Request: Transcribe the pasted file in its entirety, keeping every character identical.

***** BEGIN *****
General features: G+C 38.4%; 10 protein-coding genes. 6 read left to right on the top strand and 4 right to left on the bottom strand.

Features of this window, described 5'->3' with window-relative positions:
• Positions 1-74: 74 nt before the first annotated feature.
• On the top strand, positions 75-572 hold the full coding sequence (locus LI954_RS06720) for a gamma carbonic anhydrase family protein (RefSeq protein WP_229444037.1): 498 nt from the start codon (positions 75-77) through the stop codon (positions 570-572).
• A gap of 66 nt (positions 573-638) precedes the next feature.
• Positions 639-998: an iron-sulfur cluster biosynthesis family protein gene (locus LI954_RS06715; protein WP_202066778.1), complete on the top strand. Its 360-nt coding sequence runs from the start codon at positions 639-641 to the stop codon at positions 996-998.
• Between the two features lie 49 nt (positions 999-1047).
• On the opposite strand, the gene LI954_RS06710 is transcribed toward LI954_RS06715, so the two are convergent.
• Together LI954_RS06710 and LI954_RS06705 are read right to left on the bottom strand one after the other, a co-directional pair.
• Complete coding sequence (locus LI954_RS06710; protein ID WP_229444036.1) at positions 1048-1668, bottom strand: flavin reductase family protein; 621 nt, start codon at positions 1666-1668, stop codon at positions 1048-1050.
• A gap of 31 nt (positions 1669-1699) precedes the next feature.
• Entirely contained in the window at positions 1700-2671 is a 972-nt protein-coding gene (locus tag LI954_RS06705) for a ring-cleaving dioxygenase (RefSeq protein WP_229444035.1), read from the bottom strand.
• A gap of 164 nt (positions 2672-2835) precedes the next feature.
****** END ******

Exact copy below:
General features: G+C 38.4%; 10 protein-coding genes. 6 read left to right on the top strand and 4 right to left on the bottom strand.

Features of this window, described 5'->3' with window-relative positions:
• Positions 1-74: 74 nt before the first annotated feature.
• On the top strand, positions 75-572 hold the full coding sequence (locus LI954_RS06720) for a gamma carbonic anhydrase family protein (RefSeq protein WP_229444037.1): 498 nt from the start codon (positions 75-77) through the stop codon (positions 570-572).
• A gap of 66 nt (positions 573-638) precedes the next feature.
• Positions 639-998: an iron-sulfur cluster biosynthesis family protein gene (locus LI954_RS06715; protein WP_202066778.1), complete on the top strand. Its 360-nt coding sequence runs from the start codon at positions 639-641 to the stop codon at positions 996-998.
• Between the two features lie 49 nt (positions 999-1047).
• On the opposite strand, the gene LI954_RS06710 is transcribed toward LI954_RS06715, so the two are convergent.
• Together LI954_RS06710 and LI954_RS06705 are read right to left on the bottom strand one after the other, a co-directional pair.
• Complete coding sequence (locus LI954_RS06710; protein ID WP_229444036.1) at positions 1048-1668, bottom strand: flavin reductase family protein; 621 nt, start codon at positions 1666-1668, stop codon at positions 1048-1050.
• A gap of 31 nt (positions 1669-1699) precedes the next feature.
• Entirely contained in the window at positions 1700-2671 is a 972-nt protein-coding gene (locus tag LI954_RS06705) for a ring-cleaving dioxygenase (RefSeq protein WP_229444035.1), read from the bottom strand.
• A gap of 164 nt (positions 2672-2835) precedes the next feature.